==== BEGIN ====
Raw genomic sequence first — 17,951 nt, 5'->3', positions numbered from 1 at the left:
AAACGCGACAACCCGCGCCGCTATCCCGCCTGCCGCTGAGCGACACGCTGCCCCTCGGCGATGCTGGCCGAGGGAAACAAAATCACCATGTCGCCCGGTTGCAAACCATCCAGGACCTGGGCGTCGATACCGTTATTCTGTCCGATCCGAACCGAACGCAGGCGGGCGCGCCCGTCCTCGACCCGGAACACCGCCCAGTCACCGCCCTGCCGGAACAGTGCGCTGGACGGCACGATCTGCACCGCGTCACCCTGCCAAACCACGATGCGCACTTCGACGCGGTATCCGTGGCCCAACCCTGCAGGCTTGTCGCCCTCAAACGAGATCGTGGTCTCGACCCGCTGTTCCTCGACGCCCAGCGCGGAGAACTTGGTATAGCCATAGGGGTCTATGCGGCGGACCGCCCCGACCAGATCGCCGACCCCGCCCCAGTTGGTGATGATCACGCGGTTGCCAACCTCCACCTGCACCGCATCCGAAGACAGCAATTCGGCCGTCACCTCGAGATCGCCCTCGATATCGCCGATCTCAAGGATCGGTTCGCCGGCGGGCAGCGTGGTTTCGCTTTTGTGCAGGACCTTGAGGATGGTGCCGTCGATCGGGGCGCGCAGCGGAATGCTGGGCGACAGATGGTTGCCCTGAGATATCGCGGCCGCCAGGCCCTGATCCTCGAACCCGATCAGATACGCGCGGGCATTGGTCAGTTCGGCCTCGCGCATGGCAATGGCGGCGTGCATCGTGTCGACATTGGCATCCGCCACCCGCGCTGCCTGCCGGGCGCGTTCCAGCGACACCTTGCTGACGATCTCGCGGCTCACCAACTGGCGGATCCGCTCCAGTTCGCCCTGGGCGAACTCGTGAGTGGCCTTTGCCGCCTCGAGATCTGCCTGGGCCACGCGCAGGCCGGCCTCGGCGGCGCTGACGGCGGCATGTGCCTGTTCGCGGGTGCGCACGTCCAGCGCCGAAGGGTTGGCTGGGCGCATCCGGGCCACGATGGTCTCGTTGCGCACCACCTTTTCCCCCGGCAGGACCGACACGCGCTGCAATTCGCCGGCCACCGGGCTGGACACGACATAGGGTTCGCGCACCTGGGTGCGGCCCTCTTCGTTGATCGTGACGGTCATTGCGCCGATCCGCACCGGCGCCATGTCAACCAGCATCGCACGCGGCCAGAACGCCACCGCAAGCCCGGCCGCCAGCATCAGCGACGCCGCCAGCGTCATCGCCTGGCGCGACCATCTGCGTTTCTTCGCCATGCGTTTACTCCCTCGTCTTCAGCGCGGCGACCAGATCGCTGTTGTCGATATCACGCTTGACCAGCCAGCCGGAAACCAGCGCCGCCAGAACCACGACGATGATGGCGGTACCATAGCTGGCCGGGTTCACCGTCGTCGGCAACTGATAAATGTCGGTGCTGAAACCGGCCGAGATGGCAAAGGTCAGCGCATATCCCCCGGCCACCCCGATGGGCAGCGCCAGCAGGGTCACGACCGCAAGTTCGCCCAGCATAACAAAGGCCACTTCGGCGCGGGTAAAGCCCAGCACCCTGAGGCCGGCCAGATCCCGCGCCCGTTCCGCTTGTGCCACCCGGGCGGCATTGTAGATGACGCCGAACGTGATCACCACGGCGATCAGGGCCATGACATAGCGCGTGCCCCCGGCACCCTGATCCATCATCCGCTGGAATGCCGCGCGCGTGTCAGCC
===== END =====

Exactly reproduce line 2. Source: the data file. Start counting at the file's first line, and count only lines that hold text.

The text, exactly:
AAACGCGACAACCCGCGCCGCTATCCCGCCTGCCGCTGAGCGACACGCTGCCCCTCGGCGATGCTGGCCGAGGGAAACAAAATCACCATGTCGCCCGGTTGCAAACCATCCAGGACCTGGGCGTCGATACCGTTATTCTGTCCGATCCGAACCGAACGCAGGCGGGCGCGCCCGTCCTCGACCCGGAACACCGCCCAGTCACCGCCCTGCCGGAACAGTGCGCTGGACGGCACGATCTGCACCGCGTCACCCTGCCAAACCACGATGCGCACTTCGACGCGGTATCCGTGGCCCAACCCTGCAGGCTTGTCGCCCTCAAACGAGATCGTGGTCTCGACCCGCTGTTCCTCGACGCCCAGCGCGGAGAACTTGGTATAGCCATAGGGGTCTATGCGGCGGACCGCCCCGACCAGATCGCCGACCCCGCCCCAGTTGGTGATGATCACGCGGTTGCCAACCTCCACCTGCACCGCATCCGAAGACAGCAATTCGGCCGTCACCTCGAGATCGCCCTCGATATCGCCGATCTCAAGGATCGGTTCGCCGGCGGGCAGCGTGGTTTCGCTTTTGTGCAGGACCTTGAGGATGGTGCCGTCGATCGGGGCGCGCAGCGGAATGCTGGGCGACAGATGGTTGCCCTGAGATATCGCGGCCGCCAGGCCCTGATCCTCGAACCCGATCAGATACGCGCGGGCATTGGTCAGTTCGGCCTCGCGCATGGCAATGGCGGCGTGCATCGTGTCGACATTGGCATCCGCCACCCGCGCTGCCTGCCGGGCGCGTTCCAGCGACACCTTGCTGACGATCTCGCGGCTCACCAACTGGCGGATCCGCTCCAGTTCGCCCTGGGCGAACTCGTGAGTGGCCTTTGCCGCCTCGAGATCTGCCTGGGCCACGCGCAGGCCGGCCTCGGCGGCGCTGACGGCGGCATGTGCCTGTTCGCGGGTGCGCACGTCCAGCGCCGAAGGGTTGGCTGGGCGCATCCGGGCCACGATGGTCTCGTTGCGCACCACCTTTTCCCCCGGCAGGACCGACACGCGCTGCAATTCGCCGGCCACCGGGCTGGACACGACATAGGGTTCGCGCACCTGGGTGCGGCCCTCTTCGTTGATCGTGACGGTCATTGCGCCGATCCGCACCGGCGCCATGTCAACCAGCATCGCACGCGGCCAGAACGCCACCGCAAGCCCGGCCGCCAGCATCAGCGACGCCGCCAGCGTCATCGCCTGGCGCGACCATCTGCGTTTCTTCGCCATGCGTTTACTCCCTCGTCTTCAGCGCGGCGACCAGATCGCTGTTGTCGATATCACGCTTGACCAGCCAGCCGGAAACCAGCGCCGCCAGAACCACGACGATGATGGCGGTACCATAGCTGGCCGGGTTCACCGTCGTCGGCAACTGATAAATGTCGGTGCTGAAACCGGCCGAGATGGCAAAGGTCAGCGCATATCCCCCGGCCACCCCGATGGGCAGCGCCAGCAGGGTCACGACCGCAAGTTCGCCCAGCATAACAAAGGCCACTTCGGCGCGGGTAAAGCCCAGCACCCTGAGGCCGGCCAGATCCCGCGCCCGTTCCGCTTGTGCCACCCGGGCGGCATTGTAGATGACGCCGAACGTGATCACCACGGCGATCAGGGCCATGACATAGCGCGTGCCCCCGGCACCCTGATCCATCATCCGCTGGAATGCCGCGCGCGTGTCAGCC